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Stepfamilies in England and Wales

A recent release from the Office for National Statistics has revealed the number of stepfamilies in England and Wales, and given an interesting insight into their composition.

The statistics show that in 2011 there were 544,000 stepfamilies with dependent children in England and Wales. This means that 11% of couple families with dependent children were stepfamilies.

While the number of couple non-stepfamilies with dependent children has risen by 4% between 2001 and 2011, the number of couple stepfamilies with dependent children has fallen by 14% from 631,000 to 544,000 over the same period.

There are no clear reasons for the fall in the number of stepfamilies but the ONS suggests a number of possible influencing factors, including:

  • A rise in the average age at which women have their first baby. This means that children are less likely to be born to younger couples who are more likely to break up. This may lessen the chance of children becoming stepchildren later on
  • Lone parents may be increasingly likely to have a partner who lives elsewhere. This partner may be a stepparent to the lone parent’s children while not living with them permanently.

The statistics also revealed that:

  • In 2011, 689,000 dependent children lived in married couple stepfamilies. This represents 10% of all children who lived in married couple families (of which there were 7.1 million). A smaller number of dependent children (418,000) lived in cohabiting couple stepfamilies.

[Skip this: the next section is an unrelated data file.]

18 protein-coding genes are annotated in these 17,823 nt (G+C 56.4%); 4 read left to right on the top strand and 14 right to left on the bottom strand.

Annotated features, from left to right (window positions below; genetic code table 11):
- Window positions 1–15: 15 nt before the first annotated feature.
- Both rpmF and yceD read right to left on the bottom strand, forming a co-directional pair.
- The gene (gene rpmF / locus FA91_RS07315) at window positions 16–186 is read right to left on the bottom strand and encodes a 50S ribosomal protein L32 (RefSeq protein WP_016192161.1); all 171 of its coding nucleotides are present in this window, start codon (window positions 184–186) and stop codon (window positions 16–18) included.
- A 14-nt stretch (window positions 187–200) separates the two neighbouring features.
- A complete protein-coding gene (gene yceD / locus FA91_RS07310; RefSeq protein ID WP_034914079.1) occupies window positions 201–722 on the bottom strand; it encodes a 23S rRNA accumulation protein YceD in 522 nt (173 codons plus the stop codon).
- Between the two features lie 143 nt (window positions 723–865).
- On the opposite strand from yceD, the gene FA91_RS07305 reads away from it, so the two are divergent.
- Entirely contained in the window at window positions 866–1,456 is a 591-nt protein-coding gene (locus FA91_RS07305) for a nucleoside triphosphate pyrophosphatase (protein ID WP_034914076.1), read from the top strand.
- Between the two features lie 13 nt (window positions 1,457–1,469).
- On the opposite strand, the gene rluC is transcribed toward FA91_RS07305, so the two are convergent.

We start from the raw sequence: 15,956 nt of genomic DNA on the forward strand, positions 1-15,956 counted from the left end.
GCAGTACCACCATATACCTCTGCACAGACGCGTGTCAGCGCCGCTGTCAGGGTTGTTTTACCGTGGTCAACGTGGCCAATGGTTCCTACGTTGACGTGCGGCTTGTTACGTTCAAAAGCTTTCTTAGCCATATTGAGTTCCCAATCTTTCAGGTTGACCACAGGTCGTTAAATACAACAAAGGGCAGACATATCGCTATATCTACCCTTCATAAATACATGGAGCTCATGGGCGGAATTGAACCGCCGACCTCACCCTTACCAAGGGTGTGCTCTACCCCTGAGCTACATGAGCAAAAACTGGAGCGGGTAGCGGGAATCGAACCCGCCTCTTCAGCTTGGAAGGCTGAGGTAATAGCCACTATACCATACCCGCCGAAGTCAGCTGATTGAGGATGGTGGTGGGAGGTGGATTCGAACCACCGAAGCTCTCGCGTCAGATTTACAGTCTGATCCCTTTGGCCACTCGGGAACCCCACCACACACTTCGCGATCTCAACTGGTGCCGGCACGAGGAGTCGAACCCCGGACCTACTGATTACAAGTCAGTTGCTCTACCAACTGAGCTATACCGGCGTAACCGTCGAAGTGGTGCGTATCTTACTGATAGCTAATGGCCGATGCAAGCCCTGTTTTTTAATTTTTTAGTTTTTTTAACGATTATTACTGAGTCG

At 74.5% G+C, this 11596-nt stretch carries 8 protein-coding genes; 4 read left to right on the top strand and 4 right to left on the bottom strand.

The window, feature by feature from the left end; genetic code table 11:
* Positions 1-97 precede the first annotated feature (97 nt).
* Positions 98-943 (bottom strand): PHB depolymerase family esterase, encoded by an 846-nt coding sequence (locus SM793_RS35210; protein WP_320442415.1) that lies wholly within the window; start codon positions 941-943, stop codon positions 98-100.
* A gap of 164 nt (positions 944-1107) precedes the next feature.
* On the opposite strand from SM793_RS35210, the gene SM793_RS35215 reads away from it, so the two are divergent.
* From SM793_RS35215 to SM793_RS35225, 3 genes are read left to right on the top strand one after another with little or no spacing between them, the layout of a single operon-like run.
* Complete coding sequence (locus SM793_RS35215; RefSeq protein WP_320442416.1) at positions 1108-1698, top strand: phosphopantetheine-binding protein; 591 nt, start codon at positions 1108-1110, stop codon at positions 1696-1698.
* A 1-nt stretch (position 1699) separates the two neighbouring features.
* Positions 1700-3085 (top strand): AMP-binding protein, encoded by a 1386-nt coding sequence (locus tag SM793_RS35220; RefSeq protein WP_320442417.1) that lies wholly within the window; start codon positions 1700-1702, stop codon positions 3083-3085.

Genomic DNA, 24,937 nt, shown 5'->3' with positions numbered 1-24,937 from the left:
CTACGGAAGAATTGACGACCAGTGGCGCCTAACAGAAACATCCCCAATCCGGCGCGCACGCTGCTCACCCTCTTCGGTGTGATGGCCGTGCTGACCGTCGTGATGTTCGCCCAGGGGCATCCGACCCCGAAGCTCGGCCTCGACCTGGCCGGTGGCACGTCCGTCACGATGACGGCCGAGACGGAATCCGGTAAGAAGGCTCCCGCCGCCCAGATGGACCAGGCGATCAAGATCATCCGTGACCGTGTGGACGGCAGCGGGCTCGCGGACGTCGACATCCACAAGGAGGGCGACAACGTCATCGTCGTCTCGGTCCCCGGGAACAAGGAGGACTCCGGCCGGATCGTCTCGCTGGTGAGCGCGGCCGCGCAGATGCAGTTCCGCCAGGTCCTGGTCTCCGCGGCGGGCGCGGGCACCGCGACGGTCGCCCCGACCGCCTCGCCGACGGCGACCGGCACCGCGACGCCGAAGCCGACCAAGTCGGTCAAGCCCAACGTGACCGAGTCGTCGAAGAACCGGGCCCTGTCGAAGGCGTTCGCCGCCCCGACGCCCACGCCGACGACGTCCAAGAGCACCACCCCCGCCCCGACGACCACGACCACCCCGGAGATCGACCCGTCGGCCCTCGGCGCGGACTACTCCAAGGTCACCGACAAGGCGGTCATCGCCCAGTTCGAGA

• Around 28% of married couple stepfamilies had three or more dependent children compared with 17% of married couple non-stepfamilies. This may be expected as some couples may have one or more children from a previous relationship and go on to have another child within their current relationship. Alternatively, children may come from both partners’ previous relationships.
  • According to the study, cohabiting couple stepfamilies tend to be larger than cohabiting couple non-stepfamilies. The ONS suggests that this pattern could partly reflect the stability of parental partnerships:
    • Previous research has indicated that marital partnerships are more stable than cohabiting partnerships.
    • In addition, some couples may cohabit with one child, then marry and have another. According to the ONS, this may mean that cohabitation is a transitory stage before marriage for some people.

Contains public sector information licensed under the Open Government Licence v2.0.

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